In "Go West Young Man" — — released on 18 November 1936 — — MAE WEST stepped into a role created as a Broadway comedy that poked fun at "Hollywood dementia" and featured Gladys George [1900 — 1954] in the role of a sultry jezebel. The long-running stage hit told the story of a movie star and diva, Carole Arden, who is on a tour giving personal appearances to promote her latest film, "Drifting Lady." Her car breaks down, which leads to her amorous encounter with a young, handsome gas station attendant, Chester "Bud" Norton.
• • In the credited cast, two names are linked to the second day of November.
• • Born on 31 January 1887 in Curragh, Ireland, Charles W. Irwin launched his performance career in music halls and also as a monologist who toured in vaudeville. He appeared on Broadway at the Knickerbocker Theatre in a high-stepping musical revue "Gambols." The show opened on 15 January 1929 and was directed and produced by Ned Wayburn, Mae's former dancing teacher who helped many of his students get billing in the legit. One year after, he began to get regular work as a bit parts player in the cinema. Over time, Charles Irwin was seen in nearly 180 big screen roles from 1930 — 1964.
• • He played the Master of Ceremonies in "Go West Young Man."
• • His agent negotiated several speaking roles in TV guest appearances through the early 1960s in the most popular series such as "Lassie" and "The Real McCoys" and other family fare. This kept him working very nearly to the end. Charles Irwin died in Woodland Hills, Los Angeles, California in the month of November — — on 2 November 1969. He was 82 years old.
• • The cast of "Go West Young Man" included:
• • Mae West — — Mavis Arden
• • Warren William — — Morgan
• • Randolph Scott — — Bud Norton
• • Alice Brady — — Mrs. Struthers [born on 2 November 1892]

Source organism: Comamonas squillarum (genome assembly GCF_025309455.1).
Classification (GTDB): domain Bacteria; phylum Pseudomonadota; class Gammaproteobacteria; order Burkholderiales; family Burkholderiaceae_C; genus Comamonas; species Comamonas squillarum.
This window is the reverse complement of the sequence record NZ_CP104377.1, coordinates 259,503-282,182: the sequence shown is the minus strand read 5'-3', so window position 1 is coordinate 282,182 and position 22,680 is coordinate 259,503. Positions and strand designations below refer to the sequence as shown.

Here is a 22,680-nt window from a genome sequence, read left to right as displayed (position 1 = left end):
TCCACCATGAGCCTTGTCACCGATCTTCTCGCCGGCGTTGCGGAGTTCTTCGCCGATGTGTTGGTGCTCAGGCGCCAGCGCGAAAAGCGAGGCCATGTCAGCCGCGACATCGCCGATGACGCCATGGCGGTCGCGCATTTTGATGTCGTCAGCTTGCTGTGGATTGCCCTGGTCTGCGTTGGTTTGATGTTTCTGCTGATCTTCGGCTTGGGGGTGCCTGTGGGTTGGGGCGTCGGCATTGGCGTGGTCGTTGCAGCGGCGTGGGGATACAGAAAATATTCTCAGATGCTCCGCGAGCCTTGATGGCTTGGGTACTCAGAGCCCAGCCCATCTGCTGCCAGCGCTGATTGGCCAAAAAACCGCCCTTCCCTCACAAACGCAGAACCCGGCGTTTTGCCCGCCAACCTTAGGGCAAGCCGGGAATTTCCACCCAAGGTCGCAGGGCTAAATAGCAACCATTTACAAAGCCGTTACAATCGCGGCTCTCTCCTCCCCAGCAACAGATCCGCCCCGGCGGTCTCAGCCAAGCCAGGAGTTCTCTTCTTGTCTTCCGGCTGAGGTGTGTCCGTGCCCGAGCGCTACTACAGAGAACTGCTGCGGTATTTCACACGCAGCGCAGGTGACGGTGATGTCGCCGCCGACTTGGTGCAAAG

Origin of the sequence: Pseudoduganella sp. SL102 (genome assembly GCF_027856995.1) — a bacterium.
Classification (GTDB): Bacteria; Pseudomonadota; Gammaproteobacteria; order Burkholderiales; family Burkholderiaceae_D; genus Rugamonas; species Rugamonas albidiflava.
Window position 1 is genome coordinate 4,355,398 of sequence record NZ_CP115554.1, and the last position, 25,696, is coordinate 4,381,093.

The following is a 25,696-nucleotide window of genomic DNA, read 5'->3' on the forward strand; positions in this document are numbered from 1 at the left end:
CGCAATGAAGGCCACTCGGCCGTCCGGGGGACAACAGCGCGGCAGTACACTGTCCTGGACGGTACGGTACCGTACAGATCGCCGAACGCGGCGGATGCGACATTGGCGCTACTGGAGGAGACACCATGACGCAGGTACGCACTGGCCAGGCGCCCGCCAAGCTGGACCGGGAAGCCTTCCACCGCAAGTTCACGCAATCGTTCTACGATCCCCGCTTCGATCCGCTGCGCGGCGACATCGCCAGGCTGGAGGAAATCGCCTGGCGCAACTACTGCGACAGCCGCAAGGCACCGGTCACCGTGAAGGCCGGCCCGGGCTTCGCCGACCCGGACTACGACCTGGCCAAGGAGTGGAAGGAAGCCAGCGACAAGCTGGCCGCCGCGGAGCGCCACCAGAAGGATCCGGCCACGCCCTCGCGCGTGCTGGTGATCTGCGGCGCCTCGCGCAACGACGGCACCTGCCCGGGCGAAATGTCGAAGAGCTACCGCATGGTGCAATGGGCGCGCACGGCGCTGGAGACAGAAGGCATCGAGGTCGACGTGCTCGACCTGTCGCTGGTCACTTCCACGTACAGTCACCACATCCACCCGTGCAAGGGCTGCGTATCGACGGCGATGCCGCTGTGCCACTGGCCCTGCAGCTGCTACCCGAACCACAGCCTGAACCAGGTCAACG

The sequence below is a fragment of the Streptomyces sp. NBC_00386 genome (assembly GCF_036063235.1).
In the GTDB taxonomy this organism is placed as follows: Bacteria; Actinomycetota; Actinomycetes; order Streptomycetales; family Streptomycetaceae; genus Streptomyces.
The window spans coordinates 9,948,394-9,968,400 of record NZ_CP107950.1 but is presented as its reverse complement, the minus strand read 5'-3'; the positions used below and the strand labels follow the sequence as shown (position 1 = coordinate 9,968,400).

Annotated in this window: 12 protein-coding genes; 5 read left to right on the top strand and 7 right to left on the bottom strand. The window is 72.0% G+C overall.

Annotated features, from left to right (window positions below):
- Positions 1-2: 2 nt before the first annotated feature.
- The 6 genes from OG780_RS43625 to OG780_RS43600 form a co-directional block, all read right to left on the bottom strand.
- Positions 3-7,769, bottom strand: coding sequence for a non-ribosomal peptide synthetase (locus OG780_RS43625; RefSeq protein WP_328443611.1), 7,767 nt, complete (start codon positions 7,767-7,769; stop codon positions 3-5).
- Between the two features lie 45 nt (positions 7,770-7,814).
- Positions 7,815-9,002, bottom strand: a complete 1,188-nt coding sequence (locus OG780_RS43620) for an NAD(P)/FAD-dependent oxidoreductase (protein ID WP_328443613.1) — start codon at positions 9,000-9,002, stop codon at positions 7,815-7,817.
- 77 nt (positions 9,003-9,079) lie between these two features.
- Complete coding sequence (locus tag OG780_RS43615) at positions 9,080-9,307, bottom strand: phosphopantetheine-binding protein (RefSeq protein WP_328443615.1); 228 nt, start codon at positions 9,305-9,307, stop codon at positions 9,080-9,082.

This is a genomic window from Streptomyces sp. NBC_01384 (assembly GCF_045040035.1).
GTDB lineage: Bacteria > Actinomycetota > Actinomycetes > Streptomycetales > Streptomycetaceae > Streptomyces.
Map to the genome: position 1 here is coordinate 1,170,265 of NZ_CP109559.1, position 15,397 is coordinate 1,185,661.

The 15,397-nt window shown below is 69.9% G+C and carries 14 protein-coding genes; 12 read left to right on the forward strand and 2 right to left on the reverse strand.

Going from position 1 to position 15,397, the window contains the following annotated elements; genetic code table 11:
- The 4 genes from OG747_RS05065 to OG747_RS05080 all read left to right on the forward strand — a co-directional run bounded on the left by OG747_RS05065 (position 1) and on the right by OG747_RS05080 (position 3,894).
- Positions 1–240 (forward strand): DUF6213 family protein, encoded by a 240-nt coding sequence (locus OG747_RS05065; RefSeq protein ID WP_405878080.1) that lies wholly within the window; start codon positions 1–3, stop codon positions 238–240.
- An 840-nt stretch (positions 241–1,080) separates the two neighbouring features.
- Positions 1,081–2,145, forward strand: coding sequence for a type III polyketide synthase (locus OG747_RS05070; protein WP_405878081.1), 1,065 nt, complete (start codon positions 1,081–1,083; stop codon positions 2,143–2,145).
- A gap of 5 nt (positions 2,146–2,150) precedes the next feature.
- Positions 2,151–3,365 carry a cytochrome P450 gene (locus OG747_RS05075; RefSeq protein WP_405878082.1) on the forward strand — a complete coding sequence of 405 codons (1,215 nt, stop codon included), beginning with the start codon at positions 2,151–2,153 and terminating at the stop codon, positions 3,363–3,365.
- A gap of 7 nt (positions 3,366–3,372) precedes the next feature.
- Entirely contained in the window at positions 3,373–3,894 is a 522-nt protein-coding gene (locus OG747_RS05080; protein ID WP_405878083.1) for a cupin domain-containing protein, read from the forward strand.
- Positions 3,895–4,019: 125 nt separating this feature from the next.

• • Elizabeth Patterson — — Aunt Kate Barnaby
• • Lyle Talbot — — Francis X. Harrigan
• • Charles Irwin — — Master of Ceremonies [died on 2 November 1969]
• • In November, Let's Remember Alice Brady [1892 — 1939] • •
• • A daughter of an eminent Broadway producer, who waged a battle against censorship, was featured in one motion picture with Mae West.
• • Born in Manhattan in the eleventh month — — on 2 November 1892 (just nine months before Mae), Alice Brady's life was cut short and she died on 28 October 1939 — — at 46 years old.
• • Like the Brooklyn bombshell, Alice Brady was also a native New Yorker who claimed Irish descent. Her father's theatre career drew William A. Brady's daughter to the footlights early on. Her appearances in the legit attracted the attention of motion picture moguls. Her first movie was in 1914 when she was 22. When she made a transition from silents to talkies, it was because she was versatile enough to tackle a role in a serious drama such as O'Neill's "Mourning Becomes Electra" on Broadway as well as screwball comedies for the silver screen.
• • Kept busy in Hollywood dramas and lighter fare, in 1936 Alice Brady was nominated for an Oscar for Best Supporting Actress for her role as Carole Lombard's upper-crust mother in "My Man Godfrey" [released on 17 September 1936].